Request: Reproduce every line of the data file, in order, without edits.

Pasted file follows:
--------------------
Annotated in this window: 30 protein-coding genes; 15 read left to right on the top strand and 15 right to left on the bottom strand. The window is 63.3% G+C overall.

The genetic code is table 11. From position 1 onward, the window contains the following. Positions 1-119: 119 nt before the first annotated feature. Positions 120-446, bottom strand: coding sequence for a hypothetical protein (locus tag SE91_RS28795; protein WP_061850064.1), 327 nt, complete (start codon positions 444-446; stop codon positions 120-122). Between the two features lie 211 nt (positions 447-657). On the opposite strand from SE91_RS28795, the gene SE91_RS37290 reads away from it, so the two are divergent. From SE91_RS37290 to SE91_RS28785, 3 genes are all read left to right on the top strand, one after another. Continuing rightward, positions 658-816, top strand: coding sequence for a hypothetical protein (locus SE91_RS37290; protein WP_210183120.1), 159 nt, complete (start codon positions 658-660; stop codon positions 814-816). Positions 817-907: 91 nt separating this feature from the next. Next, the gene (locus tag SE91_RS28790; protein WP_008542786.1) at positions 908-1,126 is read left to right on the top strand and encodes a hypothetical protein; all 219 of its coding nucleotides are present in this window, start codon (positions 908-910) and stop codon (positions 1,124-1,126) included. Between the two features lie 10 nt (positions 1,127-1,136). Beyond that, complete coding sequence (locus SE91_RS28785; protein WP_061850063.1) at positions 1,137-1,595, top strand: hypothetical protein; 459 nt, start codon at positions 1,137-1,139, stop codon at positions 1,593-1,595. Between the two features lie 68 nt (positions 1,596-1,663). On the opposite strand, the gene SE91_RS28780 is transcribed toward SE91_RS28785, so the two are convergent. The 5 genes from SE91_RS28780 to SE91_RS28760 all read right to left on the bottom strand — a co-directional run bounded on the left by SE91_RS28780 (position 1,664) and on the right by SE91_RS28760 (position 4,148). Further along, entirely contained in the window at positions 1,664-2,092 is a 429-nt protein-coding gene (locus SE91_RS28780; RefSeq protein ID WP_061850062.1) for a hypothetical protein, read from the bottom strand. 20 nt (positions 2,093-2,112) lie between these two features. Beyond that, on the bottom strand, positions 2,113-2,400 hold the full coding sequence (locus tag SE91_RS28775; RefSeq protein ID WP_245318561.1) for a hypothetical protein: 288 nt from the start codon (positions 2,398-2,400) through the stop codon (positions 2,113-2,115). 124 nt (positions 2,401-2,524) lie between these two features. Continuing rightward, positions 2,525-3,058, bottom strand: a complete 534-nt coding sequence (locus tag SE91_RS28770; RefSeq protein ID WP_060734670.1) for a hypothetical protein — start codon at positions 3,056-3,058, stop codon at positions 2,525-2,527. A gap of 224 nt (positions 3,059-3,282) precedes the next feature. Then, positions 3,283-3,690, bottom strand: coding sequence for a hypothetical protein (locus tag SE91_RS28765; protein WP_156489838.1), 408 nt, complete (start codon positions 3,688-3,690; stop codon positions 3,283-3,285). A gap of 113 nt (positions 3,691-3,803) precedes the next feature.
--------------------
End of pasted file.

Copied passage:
Annotated in this window: 30 protein-coding genes; 15 read left to right on the top strand and 15 right to left on the bottom strand. The window is 63.3% G+C overall.

The genetic code is table 11. From position 1 onward, the window contains the following. Positions 1-119: 119 nt before the first annotated feature. Positions 120-446, bottom strand: coding sequence for a hypothetical protein (locus tag SE91_RS28795; protein WP_061850064.1), 327 nt, complete (start codon positions 444-446; stop codon positions 120-122). Between the two features lie 211 nt (positions 447-657). On the opposite strand from SE91_RS28795, the gene SE91_RS37290 reads away from it, so the two are divergent. From SE91_RS37290 to SE91_RS28785, 3 genes are all read left to right on the top strand, one after another. Continuing rightward, positions 658-816, top strand: coding sequence for a hypothetical protein (locus SE91_RS37290; protein WP_210183120.1), 159 nt, complete (start codon positions 658-660; stop codon positions 814-816). Positions 817-907: 91 nt separating this feature from the next. Next, the gene (locus tag SE91_RS28790; protein WP_008542786.1) at positions 908-1,126 is read left to right on the top strand and encodes a hypothetical protein; all 219 of its coding nucleotides are present in this window, start codon (positions 908-910) and stop codon (positions 1,124-1,126) included. Between the two features lie 10 nt (positions 1,127-1,136). Beyond that, complete coding sequence (locus SE91_RS28785; protein WP_061850063.1) at positions 1,137-1,595, top strand: hypothetical protein; 459 nt, start codon at positions 1,137-1,139, stop codon at positions 1,593-1,595. Between the two features lie 68 nt (positions 1,596-1,663). On the opposite strand, the gene SE91_RS28780 is transcribed toward SE91_RS28785, so the two are convergent. The 5 genes from SE91_RS28780 to SE91_RS28760 all read right to left on the bottom strand — a co-directional run bounded on the left by SE91_RS28780 (position 1,664) and on the right by SE91_RS28760 (position 4,148). Further along, entirely contained in the window at positions 1,664-2,092 is a 429-nt protein-coding gene (locus SE91_RS28780; RefSeq protein ID WP_061850062.1) for a hypothetical protein, read from the bottom strand. 20 nt (positions 2,093-2,112) lie between these two features. Beyond that, on the bottom strand, positions 2,113-2,400 hold the full coding sequence (locus tag SE91_RS28775; RefSeq protein ID WP_245318561.1) for a hypothetical protein: 288 nt from the start codon (positions 2,398-2,400) through the stop codon (positions 2,113-2,115). 124 nt (positions 2,401-2,524) lie between these two features. Continuing rightward, positions 2,525-3,058, bottom strand: a complete 534-nt coding sequence (locus tag SE91_RS28770; RefSeq protein ID WP_060734670.1) for a hypothetical protein — start codon at positions 3,056-3,058, stop codon at positions 2,525-2,527. A gap of 224 nt (positions 3,059-3,282) precedes the next feature. Then, positions 3,283-3,690, bottom strand: coding sequence for a hypothetical protein (locus tag SE91_RS28765; protein WP_156489838.1), 408 nt, complete (start codon positions 3,688-3,690; stop codon positions 3,283-3,285). A gap of 113 nt (positions 3,691-3,803) precedes the next feature.